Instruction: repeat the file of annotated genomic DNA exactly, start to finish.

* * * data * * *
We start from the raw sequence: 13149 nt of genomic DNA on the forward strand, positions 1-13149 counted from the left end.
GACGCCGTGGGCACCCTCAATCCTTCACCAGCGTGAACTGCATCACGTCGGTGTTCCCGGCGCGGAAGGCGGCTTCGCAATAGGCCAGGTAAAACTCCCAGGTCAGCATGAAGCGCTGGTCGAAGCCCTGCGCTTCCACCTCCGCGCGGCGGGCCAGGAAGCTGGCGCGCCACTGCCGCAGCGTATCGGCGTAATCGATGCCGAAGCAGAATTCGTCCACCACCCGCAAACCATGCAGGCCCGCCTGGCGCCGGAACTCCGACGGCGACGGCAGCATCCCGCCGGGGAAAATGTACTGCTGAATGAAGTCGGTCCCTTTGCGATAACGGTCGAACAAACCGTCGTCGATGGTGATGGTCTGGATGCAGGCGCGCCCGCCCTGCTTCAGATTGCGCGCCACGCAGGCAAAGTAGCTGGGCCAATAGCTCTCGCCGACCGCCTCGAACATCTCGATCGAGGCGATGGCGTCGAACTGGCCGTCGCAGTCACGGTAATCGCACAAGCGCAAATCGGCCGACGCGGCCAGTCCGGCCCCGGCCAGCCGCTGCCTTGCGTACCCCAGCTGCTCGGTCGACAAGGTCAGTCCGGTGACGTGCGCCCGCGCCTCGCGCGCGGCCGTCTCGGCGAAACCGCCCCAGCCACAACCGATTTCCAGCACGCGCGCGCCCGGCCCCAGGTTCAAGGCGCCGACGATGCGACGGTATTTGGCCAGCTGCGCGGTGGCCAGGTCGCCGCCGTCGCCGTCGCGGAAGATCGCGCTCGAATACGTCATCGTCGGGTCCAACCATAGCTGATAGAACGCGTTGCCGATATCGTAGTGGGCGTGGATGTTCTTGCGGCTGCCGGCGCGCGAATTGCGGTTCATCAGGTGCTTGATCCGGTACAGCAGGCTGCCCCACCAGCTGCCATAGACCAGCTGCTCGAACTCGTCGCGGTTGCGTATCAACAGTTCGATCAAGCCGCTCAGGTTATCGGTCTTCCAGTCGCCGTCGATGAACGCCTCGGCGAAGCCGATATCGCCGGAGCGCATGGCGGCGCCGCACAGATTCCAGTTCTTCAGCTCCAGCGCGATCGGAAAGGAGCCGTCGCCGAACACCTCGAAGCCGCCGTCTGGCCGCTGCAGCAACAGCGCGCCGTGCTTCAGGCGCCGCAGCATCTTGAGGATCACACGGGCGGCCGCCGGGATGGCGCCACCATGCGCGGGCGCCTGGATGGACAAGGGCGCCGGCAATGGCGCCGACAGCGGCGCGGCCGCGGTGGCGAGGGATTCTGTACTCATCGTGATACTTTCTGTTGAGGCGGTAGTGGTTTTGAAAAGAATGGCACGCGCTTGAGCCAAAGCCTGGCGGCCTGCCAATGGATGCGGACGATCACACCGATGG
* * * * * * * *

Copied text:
We start from the raw sequence: 13149 nt of genomic DNA on the forward strand, positions 1-13149 counted from the left end.
GACGCCGTGGGCACCCTCAATCCTTCACCAGCGTGAACTGCATCACGTCGGTGTTCCCGGCGCGGAAGGCGGCTTCGCAATAGGCCAGGTAAAACTCCCAGGTCAGCATGAAGCGCTGGTCGAAGCCCTGCGCTTCCACCTCCGCGCGGCGGGCCAGGAAGCTGGCGCGCCACTGCCGCAGCGTATCGGCGTAATCGATGCCGAAGCAGAATTCGTCCACCACCCGCAAACCATGCAGGCCCGCCTGGCGCCGGAACTCCGACGGCGACGGCAGCATCCCGCCGGGGAAAATGTACTGCTGAATGAAGTCGGTCCCTTTGCGATAACGGTCGAACAAACCGTCGTCGATGGTGATGGTCTGGATGCAGGCGCGCCCGCCCTGCTTCAGATTGCGCGCCACGCAGGCAAAGTAGCTGGGCCAATAGCTCTCGCCGACCGCCTCGAACATCTCGATCGAGGCGATGGCGTCGAACTGGCCGTCGCAGTCACGGTAATCGCACAAGCGCAAATCGGCCGACGCGGCCAGTCCGGCCCCGGCCAGCCGCTGCCTTGCGTACCCCAGCTGCTCGGTCGACAAGGTCAGTCCGGTGACGTGCGCCCGCGCCTCGCGCGCGGCCGTCTCGGCGAAACCGCCCCAGCCACAACCGATTTCCAGCACGCGCGCGCCCGGCCCCAGGTTCAAGGCGCCGACGATGCGACGGTATTTGGCCAGCTGCGCGGTGGCCAGGTCGCCGCCGTCGCCGTCGCGGAAGATCGCGCTCGAATACGTCATCGTCGGGTCCAACCATAGCTGATAGAACGCGTTGCCGATATCGTAGTGGGCGTGGATGTTCTTGCGGCTGCCGGCGCGCGAATTGCGGTTCATCAGGTGCTTGATCCGGTACAGCAGGCTGCCCCACCAGCTGCCATAGACCAGCTGCTCGAACTCGTCGCGGTTGCGTATCAACAGTTCGATCAAGCCGCTCAGGTTATCGGTCTTCCAGTCGCCGTCGATGAACGCCTCGGCGAAGCCGATATCGCCGGAGCGCATGGCGGCGCCGCACAGATTCCAGTTCTTCAGCTCCAGCGCGATCGGAAAGGAGCCGTCGCCGAACACCTCGAAGCCGCCGTCTGGCCGCTGCAGCAACAGCGCGCCGTGCTTCAGGCGCCGCAGCATCTTGAGGATCACACGGGCGGCCGCCGGGATGGCGCCACCATGCGCGGGCGCCTGGATGGACAAGGGCGCCGGCAATGGCGCCGACAGCGGCGCGGCCGCGGTGGCGAGGGATTCTGTACTCATCGTGATACTTTCTGTTGAGGCGGTAGTGGTTTTGAAAAGAATGGCACGCGCTTGAGCCAAAGCCTGGCGGCCTGCCAATGGATGCGGACGATCACACCGATGG